Onto the next topic: mouse feet. See this post by sigmundcook on r/MouseReview:
«These are small hyperglides, and the feet are pure ptfe. They feel fast and smooth. Combined with the low weight, it feels very fast. They are high quality, but maybe a tad more scratchy then some skates I have tried. Keep in mind I have only been playing for a couple of days, and they will likely get smoother over time.»
This one had us scratching our heads for a while. We knew that Hyperglides, with their rounded edges, very likely were not the culprit. So what was going on here?
After some investigation we came to the realization that some M1K users lift off their M1K in a slightly tilted fashion. This can lead to the bottom shell of the M1K coming into contact with the mouse pad. The scratching problematic is exacerbated by the fact that the front two mouse feet are not placed at the front left and front right edge respectively: we did that so the screws for opening up the M1K are easily accessible. Should your M1K exhibit scratching here is what you can do: place the mouse feet directly in the corners of the M1K, maybe even in a way that they overhang slightly. Using six instead of four mouse feet can help also.
Another source for scratchiness might be the fact that the Hyperglide mouse feet we use are pretty small, with just 7 millimeters in diameter. Small feet are more likely to sink into the mousepad and thus result in the bottom shell getting into contact with the mousepad which in turn will result in scratchiness. The softer the mousepad in question is, and the more vertical pressure the user exerts, the more likely this will be an issue. Should you use very soft mousepads or exert high amounts of vertical pressure we recommend installing additional mouse feet.
On to the cable. Most of our backers loved the cable. See this r/MouseReview post by LazerDoofus:
«So……. this mouse has killed paracords for me. The cable itself is lighter than any paracord I’ve seen and highly flexible while being a bit stiffer than a paracord. To me this strikes the perfect balance, the cable always stays out of the way, I never feel it, and best of all, I don’t feel it scraping across my Hien which is a problem I’ve had with every paracord. I’ve actually ordered a bunch of this raw cable to replace all my paracords with[.]»
Some wish it was a little more flexible though, see this post by Spl4tt3rB1tcH on r/MouseReview:
«It’s a pretty good cable, but I often feel the resistance of the cable as it’s still a bit stiffer than a paracord would be. It’s especially annoying when holding the mouse very lightly, at some angles, depending on how the cable lies on the table, I’ll feel some pull/push from the cable. If I let go of the mouse it’ll almost always move a little bit because the cable pulls or pushes it.»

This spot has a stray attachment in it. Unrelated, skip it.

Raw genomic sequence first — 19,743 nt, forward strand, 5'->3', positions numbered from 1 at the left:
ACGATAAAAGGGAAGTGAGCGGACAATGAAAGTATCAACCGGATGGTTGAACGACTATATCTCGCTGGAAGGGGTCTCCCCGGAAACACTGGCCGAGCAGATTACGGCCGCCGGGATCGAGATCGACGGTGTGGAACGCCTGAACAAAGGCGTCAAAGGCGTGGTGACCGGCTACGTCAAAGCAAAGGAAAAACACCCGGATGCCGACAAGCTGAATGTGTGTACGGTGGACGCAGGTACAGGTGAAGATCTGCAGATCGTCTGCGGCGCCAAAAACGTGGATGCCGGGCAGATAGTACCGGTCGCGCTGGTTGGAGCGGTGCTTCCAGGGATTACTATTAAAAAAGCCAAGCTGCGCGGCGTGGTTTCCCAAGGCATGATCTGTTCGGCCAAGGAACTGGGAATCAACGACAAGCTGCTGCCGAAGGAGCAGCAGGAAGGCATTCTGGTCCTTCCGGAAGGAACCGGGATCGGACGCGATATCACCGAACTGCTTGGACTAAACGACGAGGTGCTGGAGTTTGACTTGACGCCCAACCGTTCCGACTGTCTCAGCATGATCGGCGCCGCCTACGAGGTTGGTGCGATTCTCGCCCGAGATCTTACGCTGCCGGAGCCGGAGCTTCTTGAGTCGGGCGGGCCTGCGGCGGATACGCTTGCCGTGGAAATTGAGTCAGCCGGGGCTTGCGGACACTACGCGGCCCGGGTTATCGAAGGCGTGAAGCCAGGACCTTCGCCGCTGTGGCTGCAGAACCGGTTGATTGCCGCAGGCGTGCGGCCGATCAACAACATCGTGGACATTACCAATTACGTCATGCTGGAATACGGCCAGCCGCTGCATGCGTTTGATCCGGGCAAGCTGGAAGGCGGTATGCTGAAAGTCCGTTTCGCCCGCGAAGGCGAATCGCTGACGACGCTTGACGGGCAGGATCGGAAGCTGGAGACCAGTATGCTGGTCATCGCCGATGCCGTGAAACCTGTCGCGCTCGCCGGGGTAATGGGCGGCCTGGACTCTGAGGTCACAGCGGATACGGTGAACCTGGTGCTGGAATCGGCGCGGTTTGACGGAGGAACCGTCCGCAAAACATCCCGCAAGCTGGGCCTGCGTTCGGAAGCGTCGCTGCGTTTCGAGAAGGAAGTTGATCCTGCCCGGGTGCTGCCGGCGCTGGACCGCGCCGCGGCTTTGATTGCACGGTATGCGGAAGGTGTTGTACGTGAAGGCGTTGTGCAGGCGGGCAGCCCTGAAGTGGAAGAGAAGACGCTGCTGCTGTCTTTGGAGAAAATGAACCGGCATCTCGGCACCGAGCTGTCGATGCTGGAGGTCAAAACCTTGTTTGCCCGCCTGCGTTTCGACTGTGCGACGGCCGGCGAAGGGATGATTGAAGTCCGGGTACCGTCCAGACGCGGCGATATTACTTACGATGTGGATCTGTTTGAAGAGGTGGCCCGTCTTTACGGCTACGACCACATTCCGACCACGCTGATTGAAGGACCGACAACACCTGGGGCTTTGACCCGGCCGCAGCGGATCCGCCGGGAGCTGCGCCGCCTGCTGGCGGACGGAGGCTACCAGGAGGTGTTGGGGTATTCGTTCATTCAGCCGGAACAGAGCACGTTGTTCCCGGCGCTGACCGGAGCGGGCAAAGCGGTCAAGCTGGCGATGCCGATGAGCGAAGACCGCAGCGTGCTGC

In our article called «Optimal gaming mouse cable» we threw out the idea that the best gaming mouse cable should be neither too stiff nor too flexible. An overly stiff cable would feel very distracting, especially on a light mouse such as the M1K. An overly flexible cable however would not move with your mouse movements sufficiently and thus get in the way sooner or later. Its a delicate balance to pull off.
On to the next topic: how quickly can you adapt to Fingertip Grip when you have never used it before? See this email we got from Johan:
«As a player that has never really used fingertip grip before it just took me a day or two to get used to it, but now I’m feeling comfortable with holding and aiming with the mouse and I really like it a lot, has definitely replaced my finalmouse for overwatch at least which is my main game.»
This kind of feedback is among the most interesting to us. Both of us have been using Fingertip Grip for over two decades, so its very hard for us to imagine how long someone with no prior Fingertip Grip experience would need to make the switch. And honestly: we are surprised how quick some of our backers have made the transition from Claw Grip to Fingertip Grip for example. We estimated it would take someone with no Fingertip Grip experience a few weeks to adapt. However Johan is not the only one writing us that the adaptation period was a few days only.
Speaking of Fingertip Grip: a very short mouse like the M1K is paramount for a good Fingertip Grip experience. Once you get used to a short mouse you start asking yourself why long gaming mice are even a thing. See this Discord message from Pronin:
«After using the M1K long mice seem kinda stupid. If I could get an M1K with a wheel and side buttons it would be my office mouse as well.»
I use the M1K myself and the biggest advantage for myself personally is the vertical length. The GPW felt -almost- good to fingertip but was too long and made my wrist hurt.